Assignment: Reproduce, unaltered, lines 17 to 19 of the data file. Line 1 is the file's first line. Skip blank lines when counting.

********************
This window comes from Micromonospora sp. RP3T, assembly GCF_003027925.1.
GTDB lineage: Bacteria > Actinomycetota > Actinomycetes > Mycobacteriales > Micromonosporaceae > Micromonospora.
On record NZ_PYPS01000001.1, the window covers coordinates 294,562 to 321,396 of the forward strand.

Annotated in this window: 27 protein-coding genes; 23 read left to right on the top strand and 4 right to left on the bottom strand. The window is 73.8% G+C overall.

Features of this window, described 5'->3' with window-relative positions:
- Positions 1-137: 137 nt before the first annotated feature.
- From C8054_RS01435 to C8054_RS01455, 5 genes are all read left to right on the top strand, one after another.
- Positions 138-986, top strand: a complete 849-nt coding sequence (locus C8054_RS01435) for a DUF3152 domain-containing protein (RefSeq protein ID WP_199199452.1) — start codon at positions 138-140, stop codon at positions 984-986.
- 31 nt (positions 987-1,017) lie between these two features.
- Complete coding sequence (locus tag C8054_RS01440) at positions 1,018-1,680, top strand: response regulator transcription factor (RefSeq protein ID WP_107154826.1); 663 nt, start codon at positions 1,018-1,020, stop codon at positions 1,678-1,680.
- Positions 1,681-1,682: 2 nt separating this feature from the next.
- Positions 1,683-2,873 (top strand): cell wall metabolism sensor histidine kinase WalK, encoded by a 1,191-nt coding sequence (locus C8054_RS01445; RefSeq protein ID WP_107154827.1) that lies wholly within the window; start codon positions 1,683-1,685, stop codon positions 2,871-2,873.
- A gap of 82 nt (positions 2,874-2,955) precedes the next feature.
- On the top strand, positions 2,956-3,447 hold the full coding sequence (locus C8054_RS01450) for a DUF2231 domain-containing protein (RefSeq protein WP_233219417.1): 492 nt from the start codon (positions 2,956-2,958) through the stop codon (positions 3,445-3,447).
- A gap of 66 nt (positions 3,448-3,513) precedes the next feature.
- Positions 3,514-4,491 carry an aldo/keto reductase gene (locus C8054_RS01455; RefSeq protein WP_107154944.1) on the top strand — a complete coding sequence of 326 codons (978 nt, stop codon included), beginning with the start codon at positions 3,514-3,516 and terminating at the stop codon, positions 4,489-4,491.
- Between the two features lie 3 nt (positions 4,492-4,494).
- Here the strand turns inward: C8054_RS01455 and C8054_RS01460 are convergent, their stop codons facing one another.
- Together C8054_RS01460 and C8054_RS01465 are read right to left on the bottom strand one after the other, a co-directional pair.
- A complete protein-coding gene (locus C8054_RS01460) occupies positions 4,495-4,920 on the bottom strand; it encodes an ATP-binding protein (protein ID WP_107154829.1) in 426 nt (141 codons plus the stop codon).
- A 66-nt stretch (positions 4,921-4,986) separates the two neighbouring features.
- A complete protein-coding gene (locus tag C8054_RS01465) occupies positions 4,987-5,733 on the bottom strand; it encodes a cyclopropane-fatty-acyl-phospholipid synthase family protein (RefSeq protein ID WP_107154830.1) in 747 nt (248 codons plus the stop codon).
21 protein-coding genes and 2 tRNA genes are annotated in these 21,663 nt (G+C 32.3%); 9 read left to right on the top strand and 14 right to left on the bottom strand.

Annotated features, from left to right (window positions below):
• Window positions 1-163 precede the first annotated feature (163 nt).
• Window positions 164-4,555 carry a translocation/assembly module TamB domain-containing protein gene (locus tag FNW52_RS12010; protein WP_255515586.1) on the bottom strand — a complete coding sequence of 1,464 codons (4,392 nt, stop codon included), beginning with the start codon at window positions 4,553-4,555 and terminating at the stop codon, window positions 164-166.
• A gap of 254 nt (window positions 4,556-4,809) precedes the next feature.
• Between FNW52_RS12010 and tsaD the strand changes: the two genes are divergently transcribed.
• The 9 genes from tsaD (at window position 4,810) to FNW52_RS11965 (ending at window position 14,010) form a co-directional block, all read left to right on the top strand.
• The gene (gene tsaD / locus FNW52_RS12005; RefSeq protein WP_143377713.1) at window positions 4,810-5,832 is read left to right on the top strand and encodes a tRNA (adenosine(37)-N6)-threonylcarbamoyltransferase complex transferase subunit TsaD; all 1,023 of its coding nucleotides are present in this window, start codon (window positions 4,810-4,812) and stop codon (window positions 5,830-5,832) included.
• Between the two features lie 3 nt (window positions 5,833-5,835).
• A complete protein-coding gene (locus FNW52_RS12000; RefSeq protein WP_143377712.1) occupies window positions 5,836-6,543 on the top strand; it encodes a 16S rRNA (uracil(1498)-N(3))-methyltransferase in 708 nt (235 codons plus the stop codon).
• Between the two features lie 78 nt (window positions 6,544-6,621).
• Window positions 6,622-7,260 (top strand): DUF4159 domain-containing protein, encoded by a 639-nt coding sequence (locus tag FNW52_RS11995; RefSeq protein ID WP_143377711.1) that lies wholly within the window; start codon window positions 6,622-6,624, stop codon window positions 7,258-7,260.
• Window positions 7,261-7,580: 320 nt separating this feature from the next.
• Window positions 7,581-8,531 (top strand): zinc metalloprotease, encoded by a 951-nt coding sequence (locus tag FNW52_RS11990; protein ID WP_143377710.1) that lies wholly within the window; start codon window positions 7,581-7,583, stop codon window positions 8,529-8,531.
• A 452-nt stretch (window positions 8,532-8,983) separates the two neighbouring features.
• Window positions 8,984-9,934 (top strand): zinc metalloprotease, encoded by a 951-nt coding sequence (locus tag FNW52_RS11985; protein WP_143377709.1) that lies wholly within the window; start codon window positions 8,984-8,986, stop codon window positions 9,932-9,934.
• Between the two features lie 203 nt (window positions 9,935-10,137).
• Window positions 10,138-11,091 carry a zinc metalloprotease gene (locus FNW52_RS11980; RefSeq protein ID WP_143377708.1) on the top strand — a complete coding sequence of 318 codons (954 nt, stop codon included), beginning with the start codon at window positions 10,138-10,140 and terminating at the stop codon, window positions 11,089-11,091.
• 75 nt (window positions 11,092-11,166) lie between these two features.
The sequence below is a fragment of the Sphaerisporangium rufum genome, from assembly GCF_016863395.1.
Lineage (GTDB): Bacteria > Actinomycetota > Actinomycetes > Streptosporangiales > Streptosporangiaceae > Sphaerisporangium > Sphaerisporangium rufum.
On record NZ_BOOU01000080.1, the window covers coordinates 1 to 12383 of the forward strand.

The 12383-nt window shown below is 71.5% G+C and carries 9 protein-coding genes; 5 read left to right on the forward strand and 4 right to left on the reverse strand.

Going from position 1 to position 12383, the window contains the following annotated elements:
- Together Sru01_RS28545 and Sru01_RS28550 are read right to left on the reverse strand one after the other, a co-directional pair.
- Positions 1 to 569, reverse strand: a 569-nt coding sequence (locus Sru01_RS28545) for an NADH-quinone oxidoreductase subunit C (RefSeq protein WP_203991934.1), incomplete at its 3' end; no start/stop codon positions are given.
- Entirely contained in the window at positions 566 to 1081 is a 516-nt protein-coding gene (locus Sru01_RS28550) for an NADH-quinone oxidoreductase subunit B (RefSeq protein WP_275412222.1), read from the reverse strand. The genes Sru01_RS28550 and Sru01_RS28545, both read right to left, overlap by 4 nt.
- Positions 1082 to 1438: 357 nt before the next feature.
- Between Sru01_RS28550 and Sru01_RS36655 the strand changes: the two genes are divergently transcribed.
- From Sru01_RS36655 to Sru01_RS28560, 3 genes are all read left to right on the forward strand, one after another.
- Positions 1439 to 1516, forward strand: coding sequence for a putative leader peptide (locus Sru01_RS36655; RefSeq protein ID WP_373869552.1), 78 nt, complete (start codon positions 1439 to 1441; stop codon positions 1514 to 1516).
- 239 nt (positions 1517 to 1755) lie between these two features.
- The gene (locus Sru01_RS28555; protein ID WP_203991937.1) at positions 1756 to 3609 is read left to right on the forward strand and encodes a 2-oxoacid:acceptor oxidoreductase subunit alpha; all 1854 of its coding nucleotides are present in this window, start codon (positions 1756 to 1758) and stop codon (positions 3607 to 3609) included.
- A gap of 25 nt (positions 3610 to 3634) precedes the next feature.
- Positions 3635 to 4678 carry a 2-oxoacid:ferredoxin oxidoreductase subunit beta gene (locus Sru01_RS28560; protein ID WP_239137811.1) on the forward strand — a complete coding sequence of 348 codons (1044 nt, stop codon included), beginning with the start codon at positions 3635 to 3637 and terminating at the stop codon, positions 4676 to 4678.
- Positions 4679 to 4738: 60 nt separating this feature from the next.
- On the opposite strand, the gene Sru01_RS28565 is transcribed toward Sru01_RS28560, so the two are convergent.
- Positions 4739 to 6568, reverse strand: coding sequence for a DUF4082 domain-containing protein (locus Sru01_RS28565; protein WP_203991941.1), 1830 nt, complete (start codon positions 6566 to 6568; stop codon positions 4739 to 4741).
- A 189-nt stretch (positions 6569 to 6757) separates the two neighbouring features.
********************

- Between the two features lie 3 nt (positions 4,492-4,494).
- Here the strand turns inward: C8054_RS01455 and C8054_RS01460 are convergent, their stop codons facing one another.
- Together C8054_RS01460 and C8054_RS01465 are read right to left on the bottom strand one after the other, a co-directional pair.